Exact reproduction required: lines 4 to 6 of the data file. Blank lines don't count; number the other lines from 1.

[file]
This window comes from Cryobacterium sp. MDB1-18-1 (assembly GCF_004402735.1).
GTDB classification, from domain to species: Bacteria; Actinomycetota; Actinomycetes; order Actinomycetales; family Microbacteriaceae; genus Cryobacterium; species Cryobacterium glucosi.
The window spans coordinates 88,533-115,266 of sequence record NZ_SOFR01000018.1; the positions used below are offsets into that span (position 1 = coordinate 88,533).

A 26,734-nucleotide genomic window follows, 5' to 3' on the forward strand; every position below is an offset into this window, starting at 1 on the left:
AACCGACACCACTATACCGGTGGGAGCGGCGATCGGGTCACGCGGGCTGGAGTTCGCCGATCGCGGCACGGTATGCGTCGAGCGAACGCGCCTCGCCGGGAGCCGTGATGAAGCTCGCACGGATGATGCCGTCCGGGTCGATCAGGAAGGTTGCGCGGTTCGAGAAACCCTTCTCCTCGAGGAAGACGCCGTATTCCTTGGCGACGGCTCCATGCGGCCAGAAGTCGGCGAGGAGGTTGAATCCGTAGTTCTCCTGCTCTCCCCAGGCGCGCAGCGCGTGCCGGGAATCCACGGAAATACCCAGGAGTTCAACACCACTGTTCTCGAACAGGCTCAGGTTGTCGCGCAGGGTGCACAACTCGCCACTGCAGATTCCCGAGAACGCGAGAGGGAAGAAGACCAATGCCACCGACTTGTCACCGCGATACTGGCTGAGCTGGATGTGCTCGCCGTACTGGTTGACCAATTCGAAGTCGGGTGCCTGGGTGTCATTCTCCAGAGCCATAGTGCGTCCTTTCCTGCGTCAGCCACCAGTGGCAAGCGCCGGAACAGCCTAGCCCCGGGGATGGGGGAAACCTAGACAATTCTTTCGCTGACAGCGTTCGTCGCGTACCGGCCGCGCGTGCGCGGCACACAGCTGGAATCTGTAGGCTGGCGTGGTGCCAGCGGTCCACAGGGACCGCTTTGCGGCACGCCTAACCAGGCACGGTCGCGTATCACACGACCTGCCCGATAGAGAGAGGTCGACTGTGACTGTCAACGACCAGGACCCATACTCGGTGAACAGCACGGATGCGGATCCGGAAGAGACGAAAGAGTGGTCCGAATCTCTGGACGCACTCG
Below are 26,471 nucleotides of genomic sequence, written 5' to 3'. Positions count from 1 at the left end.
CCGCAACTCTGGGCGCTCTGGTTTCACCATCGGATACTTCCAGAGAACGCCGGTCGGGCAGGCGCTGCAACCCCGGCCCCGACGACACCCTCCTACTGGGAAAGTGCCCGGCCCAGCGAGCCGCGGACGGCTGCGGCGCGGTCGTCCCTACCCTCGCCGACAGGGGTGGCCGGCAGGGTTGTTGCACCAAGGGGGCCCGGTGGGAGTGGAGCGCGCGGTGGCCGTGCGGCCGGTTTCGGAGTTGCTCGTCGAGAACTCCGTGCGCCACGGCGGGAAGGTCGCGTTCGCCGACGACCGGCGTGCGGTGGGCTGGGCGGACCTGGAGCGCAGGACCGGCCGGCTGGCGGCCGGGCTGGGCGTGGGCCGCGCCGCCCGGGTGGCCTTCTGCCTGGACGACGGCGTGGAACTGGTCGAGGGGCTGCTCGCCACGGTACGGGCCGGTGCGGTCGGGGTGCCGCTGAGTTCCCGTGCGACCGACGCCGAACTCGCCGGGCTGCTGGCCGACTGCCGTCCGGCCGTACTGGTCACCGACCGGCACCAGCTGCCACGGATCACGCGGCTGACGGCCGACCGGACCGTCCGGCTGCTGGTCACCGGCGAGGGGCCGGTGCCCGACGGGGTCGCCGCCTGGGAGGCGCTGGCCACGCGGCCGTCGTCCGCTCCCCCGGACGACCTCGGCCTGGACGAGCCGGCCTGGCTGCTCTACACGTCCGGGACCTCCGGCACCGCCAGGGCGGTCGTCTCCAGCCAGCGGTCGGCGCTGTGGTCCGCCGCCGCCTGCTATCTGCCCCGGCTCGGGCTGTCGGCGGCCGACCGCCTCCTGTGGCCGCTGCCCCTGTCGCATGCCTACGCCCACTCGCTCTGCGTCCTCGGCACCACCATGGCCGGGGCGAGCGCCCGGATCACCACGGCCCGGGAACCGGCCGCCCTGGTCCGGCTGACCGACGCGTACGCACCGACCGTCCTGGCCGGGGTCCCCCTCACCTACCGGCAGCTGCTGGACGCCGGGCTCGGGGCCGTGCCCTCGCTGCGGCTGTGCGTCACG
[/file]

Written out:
A 26,734-nucleotide genomic window follows, 5' to 3' on the forward strand; every position below is an offset into this window, starting at 1 on the left:
AACCGACACCACTATACCGGTGGGAGCGGCGATCGGGTCACGCGGGCTGGAGTTCGCCGATCGCGGCACGGTATGCGTCGAGCGAACGCGCCTCGCCGGGAGCCGTGATGAAGCTCGCACGGATGATGCCGTCCGGGTCGATCAGGAAGGTTGCGCGGTTCGAGAAACCCTTCTCCTCGAGGAAGACGCCGTATTCCTTGGCGACGGCTCCATGCGGCCAGAAGTCGGCGAGGAGGTTGAATCCGTAGTTCTCCTGCTCTCCCCAGGCGCGCAGCGCGTGCCGGGAATCCACGGAAATACCCAGGAGTTCAACACCACTGTTCTCGAACAGGCTCAGGTTGTCGCGCAGGGTGCACAACTCGCCACTGCAGATTCCCGAGAACGCGAGAGGGAAGAAGACCAATGCCACCGACTTGTCACCGCGATACTGGCTGAGCTGGATGTGCTCGCCGTACTGGTTGACCAATTCGAAGTCGGGTGCCTGGGTGTCATTCTCCAGAGCCATAGTGCGTCCTTTCCTGCGTCAGCCACCAGTGGCAAGCGCCGGAACAGCCTAGCCCCGGGGATGGGGGAAACCTAGACAATTCTTTCGCTGACAGCGTTCGTCGCGTACCGGCCGCGCGTGCGCGGCACACAGCTGGAATCTGTAGGCTGGCGTGGTGCCAGCGGTCCACAGGGACCGCTTTGCGGCACGCCTAACCAGGCACGGTCGCGTATCACACGACCTGCCCGATAGAGAGAGGTCGACTGTGACTGTCAACGACCAGGACCCATACTCGGTGAACAGCACGGATGCGGATCCGGAAGAGACGAAAGAGTGGTCCGAATCTCTGGACGCACTCG
Below are 26,471 nucleotides of genomic sequence, written 5' to 3'. Positions count from 1 at the left end.